A comprehensive and easy to follow visual guide of minerals that have been reported in lunar samples is now available.

One of the aims of making this book freely available to the worldwide community is to support the research of current and future generations of planetary mineralogists, reports Andy Tindle and Mahesh Anand.

Anand is a Professor in Planetary Science and Exploration in the School of Physical Sciences at The Open University. Tindle is a Visitor to the School of Planetary Sciences at The Open University.

Harrison (Jack) Schmitt collecting a sample at Station 5 (Camelot
Crater) during the second extra-vehicular activity (EVA) of the
Apollo 17 mission in December 1972.
Credit: NASA

On-line collection

Virtual microscope work at the Open University began in 1993 and has culminated in the on-line collection of over 1000 samples available via the virtual microscope website, explains Tindle and Anand.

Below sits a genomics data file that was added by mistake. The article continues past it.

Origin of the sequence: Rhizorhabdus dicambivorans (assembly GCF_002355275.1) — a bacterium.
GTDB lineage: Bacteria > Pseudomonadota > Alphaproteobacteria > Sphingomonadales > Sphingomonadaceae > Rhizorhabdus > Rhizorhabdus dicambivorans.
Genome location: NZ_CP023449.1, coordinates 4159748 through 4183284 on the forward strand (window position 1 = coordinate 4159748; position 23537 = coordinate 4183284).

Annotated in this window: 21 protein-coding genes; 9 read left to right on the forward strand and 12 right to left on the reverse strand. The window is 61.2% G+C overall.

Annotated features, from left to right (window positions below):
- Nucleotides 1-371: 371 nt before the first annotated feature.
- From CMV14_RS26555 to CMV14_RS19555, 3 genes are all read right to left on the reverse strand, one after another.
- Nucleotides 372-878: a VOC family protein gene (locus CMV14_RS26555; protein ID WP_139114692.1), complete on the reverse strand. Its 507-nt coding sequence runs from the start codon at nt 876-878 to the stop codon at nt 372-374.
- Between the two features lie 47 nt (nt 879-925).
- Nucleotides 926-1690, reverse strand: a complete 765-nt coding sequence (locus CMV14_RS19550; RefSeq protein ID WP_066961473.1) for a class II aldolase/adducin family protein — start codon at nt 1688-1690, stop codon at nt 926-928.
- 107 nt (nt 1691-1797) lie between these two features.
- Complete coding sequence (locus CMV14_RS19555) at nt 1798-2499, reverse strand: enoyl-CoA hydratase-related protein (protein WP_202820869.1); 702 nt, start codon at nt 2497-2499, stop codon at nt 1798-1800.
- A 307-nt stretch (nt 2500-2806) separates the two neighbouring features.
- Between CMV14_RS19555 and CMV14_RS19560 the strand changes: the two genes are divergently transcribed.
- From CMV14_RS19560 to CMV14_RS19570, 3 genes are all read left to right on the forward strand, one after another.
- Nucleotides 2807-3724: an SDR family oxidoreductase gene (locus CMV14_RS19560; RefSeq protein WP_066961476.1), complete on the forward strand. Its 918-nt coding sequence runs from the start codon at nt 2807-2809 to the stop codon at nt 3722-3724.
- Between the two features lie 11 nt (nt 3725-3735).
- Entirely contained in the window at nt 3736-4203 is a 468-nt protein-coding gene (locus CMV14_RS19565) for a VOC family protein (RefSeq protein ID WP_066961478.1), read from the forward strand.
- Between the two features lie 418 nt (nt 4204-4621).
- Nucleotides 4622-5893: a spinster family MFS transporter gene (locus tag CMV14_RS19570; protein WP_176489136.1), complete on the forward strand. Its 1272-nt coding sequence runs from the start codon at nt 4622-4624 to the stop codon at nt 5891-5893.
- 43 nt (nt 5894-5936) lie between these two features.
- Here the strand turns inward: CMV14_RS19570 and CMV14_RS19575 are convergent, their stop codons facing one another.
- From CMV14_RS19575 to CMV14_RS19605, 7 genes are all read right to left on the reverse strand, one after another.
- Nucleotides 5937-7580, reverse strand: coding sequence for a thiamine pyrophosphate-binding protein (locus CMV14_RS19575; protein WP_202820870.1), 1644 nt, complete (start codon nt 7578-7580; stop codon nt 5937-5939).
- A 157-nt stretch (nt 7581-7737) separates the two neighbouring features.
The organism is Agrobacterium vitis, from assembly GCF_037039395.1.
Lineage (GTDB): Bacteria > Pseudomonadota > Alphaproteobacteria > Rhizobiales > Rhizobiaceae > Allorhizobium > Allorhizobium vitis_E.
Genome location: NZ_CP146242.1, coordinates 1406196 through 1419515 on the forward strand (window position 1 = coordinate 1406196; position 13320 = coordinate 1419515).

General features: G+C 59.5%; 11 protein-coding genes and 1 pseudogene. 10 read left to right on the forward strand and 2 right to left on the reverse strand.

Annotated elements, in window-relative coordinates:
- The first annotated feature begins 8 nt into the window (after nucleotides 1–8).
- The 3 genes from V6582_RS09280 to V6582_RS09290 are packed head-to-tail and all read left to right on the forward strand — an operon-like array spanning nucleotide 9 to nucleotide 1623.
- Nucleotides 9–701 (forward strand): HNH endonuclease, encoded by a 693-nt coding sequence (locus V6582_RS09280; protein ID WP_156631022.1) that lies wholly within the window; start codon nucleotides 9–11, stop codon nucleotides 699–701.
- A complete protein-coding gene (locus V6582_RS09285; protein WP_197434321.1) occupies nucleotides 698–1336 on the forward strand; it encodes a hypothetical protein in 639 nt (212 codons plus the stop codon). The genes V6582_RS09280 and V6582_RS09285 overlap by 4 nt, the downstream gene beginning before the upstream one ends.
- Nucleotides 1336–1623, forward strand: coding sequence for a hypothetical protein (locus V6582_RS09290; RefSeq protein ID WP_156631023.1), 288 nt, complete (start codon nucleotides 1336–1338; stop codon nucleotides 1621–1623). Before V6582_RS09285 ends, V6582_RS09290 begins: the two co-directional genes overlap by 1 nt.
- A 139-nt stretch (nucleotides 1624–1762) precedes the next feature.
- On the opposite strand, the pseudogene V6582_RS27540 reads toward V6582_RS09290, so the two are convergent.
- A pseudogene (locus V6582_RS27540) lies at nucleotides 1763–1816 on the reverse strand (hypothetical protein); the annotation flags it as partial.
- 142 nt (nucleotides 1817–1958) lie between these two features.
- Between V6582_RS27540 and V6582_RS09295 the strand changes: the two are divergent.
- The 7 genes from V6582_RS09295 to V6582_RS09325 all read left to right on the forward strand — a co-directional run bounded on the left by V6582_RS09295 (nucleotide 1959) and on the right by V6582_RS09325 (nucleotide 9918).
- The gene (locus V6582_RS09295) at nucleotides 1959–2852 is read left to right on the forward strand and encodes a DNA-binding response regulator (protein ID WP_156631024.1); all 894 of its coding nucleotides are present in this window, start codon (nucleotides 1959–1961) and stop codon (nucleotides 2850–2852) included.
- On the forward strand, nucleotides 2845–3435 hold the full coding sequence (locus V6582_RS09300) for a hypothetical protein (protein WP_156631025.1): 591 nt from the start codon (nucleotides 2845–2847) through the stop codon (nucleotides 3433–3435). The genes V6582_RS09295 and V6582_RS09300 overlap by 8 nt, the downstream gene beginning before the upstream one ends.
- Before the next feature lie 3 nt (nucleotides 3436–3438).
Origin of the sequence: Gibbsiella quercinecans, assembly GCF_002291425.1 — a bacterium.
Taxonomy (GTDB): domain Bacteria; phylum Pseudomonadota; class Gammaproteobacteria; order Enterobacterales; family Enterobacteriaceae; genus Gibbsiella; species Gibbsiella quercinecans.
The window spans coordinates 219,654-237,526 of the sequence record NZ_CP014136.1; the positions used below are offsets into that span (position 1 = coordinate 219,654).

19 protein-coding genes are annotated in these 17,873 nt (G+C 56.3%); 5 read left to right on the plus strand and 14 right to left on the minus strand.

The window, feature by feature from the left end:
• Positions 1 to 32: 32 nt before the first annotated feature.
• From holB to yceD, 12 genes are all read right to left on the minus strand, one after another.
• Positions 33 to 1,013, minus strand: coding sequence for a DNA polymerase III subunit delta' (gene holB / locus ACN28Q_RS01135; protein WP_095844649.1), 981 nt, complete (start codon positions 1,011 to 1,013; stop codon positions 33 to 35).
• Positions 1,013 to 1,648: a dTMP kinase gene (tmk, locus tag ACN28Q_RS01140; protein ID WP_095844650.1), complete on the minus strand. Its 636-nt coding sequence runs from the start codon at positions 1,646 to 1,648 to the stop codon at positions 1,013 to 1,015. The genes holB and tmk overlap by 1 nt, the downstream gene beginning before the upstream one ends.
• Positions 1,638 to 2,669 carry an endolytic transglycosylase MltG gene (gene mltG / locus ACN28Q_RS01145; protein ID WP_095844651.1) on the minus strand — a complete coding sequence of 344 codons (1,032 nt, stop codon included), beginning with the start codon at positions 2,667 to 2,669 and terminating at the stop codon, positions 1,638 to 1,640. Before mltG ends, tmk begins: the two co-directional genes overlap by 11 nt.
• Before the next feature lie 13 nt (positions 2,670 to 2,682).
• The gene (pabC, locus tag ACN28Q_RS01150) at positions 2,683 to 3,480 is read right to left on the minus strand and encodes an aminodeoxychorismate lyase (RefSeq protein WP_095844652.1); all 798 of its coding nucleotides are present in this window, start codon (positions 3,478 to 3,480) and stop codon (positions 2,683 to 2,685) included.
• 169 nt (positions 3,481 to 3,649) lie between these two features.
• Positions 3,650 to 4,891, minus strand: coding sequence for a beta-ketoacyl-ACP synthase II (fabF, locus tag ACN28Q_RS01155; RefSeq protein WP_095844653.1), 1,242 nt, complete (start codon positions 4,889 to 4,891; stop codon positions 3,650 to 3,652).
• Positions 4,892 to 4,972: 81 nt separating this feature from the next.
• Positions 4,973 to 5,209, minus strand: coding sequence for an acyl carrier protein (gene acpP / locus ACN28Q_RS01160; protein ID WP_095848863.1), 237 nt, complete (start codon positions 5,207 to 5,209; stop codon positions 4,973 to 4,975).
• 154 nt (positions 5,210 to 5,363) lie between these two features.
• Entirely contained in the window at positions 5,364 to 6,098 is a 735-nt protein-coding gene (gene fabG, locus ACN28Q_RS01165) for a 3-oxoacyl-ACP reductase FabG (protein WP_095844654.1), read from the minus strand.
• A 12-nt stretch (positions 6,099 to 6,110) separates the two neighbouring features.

Why this book is needed is to answer a few basic questions like:

What are the minerals found in Moon rocks?

What do they look like and what are their sizes and abundances?

What does analysis of those minerals tell us?

 

 

 

 

 

The iBook version can be downloaded from the Apple Book store at:

https://books.apple.com/book/id1490354553

If you download the iBook, you will be able to use the interactive elements of the Virtual Microscope that are embedded in the iBook version.

A PDF version is available at the OpenLearn website:

https://www.open.edu/openlearn/moon-minerals-book

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